U.S. Public Diplomacy in the News: Jazz Edition

image Archibald MacLeish, a major proponent for cultural diplomacy sixty-five years ago, once proclaimed “the world is wired for sound.”  In this spirit, a decade and a bit later Willis Conover, the most famous American American’s have never heard of, went on the air at the Voice of America with his jazz show.  This was followed by the State Department asking several musicians to travel abroad as part of a counter-propaganda campaign based in cultural diplomacy. 

A New York Times article, When Ambassadors Had Rhythm, looks at a photo exhibition about one such U.S. effort.  Worth a read, the article describes how Adam Clayton Powell, Jr., father of Mountain Runner friend ACP III, suggested “real Americana” instead of elitist orchestras (my words not his). 

Noteworthy paragraphs in the article:

Armstrong canceled a 1957 trip to Moscow after President Dwight D. Eisenhower refused to send federal troops to Little Rock, Ark., to enforce school-integration laws. “The way they are treating my people in the South, the government can go to hell,” he said. “It’s getting so bad, a colored man hasn’t got any country.”

Administration officials feared that this broadside, especially from someone so genial as “Ambassador Satchmo,” would trigger a diplomatic disaster. Secretary of State John Foster Dulles told Attorney General Herbert Brownell that the situation in Arkansas was “ruining our foreign policy.” Two weeks later, facing pressure from many quarters, Eisenhower sent the National Guard to Arkansas. Armstrong praised the move and agreed to go on a concert tour of South America.

The jazzmen’s independence made some officials nervous. But the shrewder diplomats knew that on balance it helped the cause. The idea was to demonstrate the superiority of the United States over the Soviet Union, freedom over Communism, and here was evidence that an American — even a black man — could criticize his government and not be punished.

Not mentioned in the article is the contents of an anonymous letter in Armstrong’s (if you’ve ever heard me play a note, you’d know there’s no relation, well that, and there is one other characteristic) FBI file that read Armstrong “is a communist, why does State Dept. give him a passport?”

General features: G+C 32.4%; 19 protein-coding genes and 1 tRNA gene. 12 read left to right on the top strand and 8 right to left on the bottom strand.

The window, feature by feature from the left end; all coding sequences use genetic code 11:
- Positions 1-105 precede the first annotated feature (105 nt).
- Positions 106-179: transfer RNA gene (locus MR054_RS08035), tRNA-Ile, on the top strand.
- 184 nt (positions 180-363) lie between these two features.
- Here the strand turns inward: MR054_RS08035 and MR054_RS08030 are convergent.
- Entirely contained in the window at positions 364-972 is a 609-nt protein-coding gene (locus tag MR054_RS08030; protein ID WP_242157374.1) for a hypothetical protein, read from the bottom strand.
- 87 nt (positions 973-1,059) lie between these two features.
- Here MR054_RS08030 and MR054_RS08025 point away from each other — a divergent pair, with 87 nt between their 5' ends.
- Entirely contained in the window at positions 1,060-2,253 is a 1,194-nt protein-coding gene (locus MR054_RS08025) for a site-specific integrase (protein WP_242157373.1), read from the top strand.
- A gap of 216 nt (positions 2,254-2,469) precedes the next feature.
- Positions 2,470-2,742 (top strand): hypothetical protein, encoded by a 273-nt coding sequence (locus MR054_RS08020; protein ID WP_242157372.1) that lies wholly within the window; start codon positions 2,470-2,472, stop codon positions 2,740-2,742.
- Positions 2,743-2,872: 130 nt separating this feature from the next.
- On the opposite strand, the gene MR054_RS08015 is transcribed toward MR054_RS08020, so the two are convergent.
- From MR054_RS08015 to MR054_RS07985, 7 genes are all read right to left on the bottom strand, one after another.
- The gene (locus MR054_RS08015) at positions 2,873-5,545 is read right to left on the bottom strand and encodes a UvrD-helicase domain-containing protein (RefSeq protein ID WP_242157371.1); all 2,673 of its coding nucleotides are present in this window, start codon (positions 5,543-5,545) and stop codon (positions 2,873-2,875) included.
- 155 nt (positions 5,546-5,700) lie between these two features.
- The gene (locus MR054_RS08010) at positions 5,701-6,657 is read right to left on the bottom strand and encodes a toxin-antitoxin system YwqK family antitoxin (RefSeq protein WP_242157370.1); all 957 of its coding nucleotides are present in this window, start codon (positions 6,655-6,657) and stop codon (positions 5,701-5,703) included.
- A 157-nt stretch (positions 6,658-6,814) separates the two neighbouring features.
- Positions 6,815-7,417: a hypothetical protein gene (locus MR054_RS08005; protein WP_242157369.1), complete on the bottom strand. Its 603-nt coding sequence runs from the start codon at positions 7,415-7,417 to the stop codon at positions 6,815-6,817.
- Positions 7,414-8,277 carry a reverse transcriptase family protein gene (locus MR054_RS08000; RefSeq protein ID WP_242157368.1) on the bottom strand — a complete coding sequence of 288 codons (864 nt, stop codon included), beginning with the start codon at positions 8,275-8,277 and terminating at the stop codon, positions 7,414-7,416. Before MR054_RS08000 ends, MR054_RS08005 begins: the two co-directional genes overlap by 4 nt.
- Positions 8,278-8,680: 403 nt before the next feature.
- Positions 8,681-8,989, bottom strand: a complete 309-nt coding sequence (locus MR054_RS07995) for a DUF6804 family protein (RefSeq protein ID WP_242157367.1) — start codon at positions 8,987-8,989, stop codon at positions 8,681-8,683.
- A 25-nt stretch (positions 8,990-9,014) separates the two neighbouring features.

For more on this subject, including a compelling argument that the damage on our international reputation and image by Communist propaganda pointing out America’s racial problems contributing to support at the highest levels for Civil Rights legislation, as hinted at above, see Mary Dudziak’s book, Cold War Civil Rights (review here).

Related: Winning over hearts, minds, and ears at Foreign Policy who brings to our attention U.S. Ambassador James Cason, who cut an album in Paraguay’s native language.

2 thoughts on “U.S. Public Diplomacy in the News: Jazz Edition

  1. Great article and well worth a read. Definitely take a moment to view the accompanying photo slideshow as well.There is one other passage that I found very salient:

    Even in its heyday jazz diplomacy, like any sort of cultural diplomacy, was at best an adjunct to the more conventional brand. … The biggest impact on hearts and minds comes, as always, from what the American government does.

    This is, perhaps, even more true now with 24 hour media networks, the lighting fast rumor-mill of the internet and a world of complex alliances and competitive flash-points.

  2. Well chosen excerpt, Matt. It’s impressive how much cultural forces can do for public diplomacy, and how much power they can have over policy thereby. The latter is one of the best arguments for putting ideology front and center when it comes to PD – it works on us as well as on them.

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